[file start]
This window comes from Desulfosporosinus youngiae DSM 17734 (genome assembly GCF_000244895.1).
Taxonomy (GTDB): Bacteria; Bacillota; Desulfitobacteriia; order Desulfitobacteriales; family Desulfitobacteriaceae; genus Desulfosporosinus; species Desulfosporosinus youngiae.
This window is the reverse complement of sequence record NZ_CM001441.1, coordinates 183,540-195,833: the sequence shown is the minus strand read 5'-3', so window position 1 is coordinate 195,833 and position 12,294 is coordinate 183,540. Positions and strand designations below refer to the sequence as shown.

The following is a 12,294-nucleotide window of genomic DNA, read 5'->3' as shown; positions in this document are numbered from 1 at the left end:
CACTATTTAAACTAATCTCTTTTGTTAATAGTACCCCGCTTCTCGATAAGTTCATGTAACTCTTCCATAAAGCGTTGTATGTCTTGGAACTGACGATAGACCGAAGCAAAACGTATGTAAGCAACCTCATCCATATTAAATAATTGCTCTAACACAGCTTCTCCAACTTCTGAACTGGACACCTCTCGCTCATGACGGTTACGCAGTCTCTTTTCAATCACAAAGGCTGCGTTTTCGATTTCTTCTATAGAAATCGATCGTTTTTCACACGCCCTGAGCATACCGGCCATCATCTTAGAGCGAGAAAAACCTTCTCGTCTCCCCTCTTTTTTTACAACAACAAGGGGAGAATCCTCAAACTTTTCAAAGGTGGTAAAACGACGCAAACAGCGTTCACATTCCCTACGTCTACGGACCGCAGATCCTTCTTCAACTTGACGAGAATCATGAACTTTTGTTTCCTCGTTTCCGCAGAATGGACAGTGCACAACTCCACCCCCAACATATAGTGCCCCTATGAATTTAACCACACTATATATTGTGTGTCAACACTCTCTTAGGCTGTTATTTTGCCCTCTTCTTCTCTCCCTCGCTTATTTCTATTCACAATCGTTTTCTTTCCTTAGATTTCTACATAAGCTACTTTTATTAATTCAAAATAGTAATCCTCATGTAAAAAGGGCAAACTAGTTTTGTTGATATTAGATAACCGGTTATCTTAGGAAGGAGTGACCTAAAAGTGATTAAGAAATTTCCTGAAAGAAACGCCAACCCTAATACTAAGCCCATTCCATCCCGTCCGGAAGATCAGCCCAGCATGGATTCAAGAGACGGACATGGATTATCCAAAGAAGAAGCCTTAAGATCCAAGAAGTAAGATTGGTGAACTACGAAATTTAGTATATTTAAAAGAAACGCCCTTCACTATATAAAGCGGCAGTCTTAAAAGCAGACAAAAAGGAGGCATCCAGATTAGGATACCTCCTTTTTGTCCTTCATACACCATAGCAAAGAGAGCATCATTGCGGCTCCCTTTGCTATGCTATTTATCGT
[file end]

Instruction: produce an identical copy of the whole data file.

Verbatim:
This window comes from Desulfosporosinus youngiae DSM 17734 (genome assembly GCF_000244895.1).
Taxonomy (GTDB): Bacteria; Bacillota; Desulfitobacteriia; order Desulfitobacteriales; family Desulfitobacteriaceae; genus Desulfosporosinus; species Desulfosporosinus youngiae.
This window is the reverse complement of sequence record NZ_CM001441.1, coordinates 183,540-195,833: the sequence shown is the minus strand read 5'-3', so window position 1 is coordinate 195,833 and position 12,294 is coordinate 183,540. Positions and strand designations below refer to the sequence as shown.

The following is a 12,294-nucleotide window of genomic DNA, read 5'->3' as shown; positions in this document are numbered from 1 at the left end:
CACTATTTAAACTAATCTCTTTTGTTAATAGTACCCCGCTTCTCGATAAGTTCATGTAACTCTTCCATAAAGCGTTGTATGTCTTGGAACTGACGATAGACCGAAGCAAAACGTATGTAAGCAACCTCATCCATATTAAATAATTGCTCTAACACAGCTTCTCCAACTTCTGAACTGGACACCTCTCGCTCATGACGGTTACGCAGTCTCTTTTCAATCACAAAGGCTGCGTTTTCGATTTCTTCTATAGAAATCGATCGTTTTTCACACGCCCTGAGCATACCGGCCATCATCTTAGAGCGAGAAAAACCTTCTCGTCTCCCCTCTTTTTTTACAACAACAAGGGGAGAATCCTCAAACTTTTCAAAGGTGGTAAAACGACGCAAACAGCGTTCACATTCCCTACGTCTACGGACCGCAGATCCTTCTTCAACTTGACGAGAATCATGAACTTTTGTTTCCTCGTTTCCGCAGAATGGACAGTGCACAACTCCACCCCCAACATATAGTGCCCCTATGAATTTAACCACACTATATATTGTGTGTCAACACTCTCTTAGGCTGTTATTTTGCCCTCTTCTTCTCTCCCTCGCTTATTTCTATTCACAATCGTTTTCTTTCCTTAGATTTCTACATAAGCTACTTTTATTAATTCAAAATAGTAATCCTCATGTAAAAAGGGCAAACTAGTTTTGTTGATATTAGATAACCGGTTATCTTAGGAAGGAGTGACCTAAAAGTGATTAAGAAATTTCCTGAAAGAAACGCCAACCCTAATACTAAGCCCATTCCATCCCGTCCGGAAGATCAGCCCAGCATGGATTCAAGAGACGGACATGGATTATCCAAAGAAGAAGCCTTAAGATCCAAGAAGTAAGATTGGTGAACTACGAAATTTAGTATATTTAAAAGAAACGCCCTTCACTATATAAAGCGGCAGTCTTAAAAGCAGACAAAAAGGAGGCATCCAGATTAGGATACCTCCTTTTTGTCCTTCATACACCATAGCAAAGAGAGCATCATTGCGGCTCCCTTTGCTATGCTATTTATCGT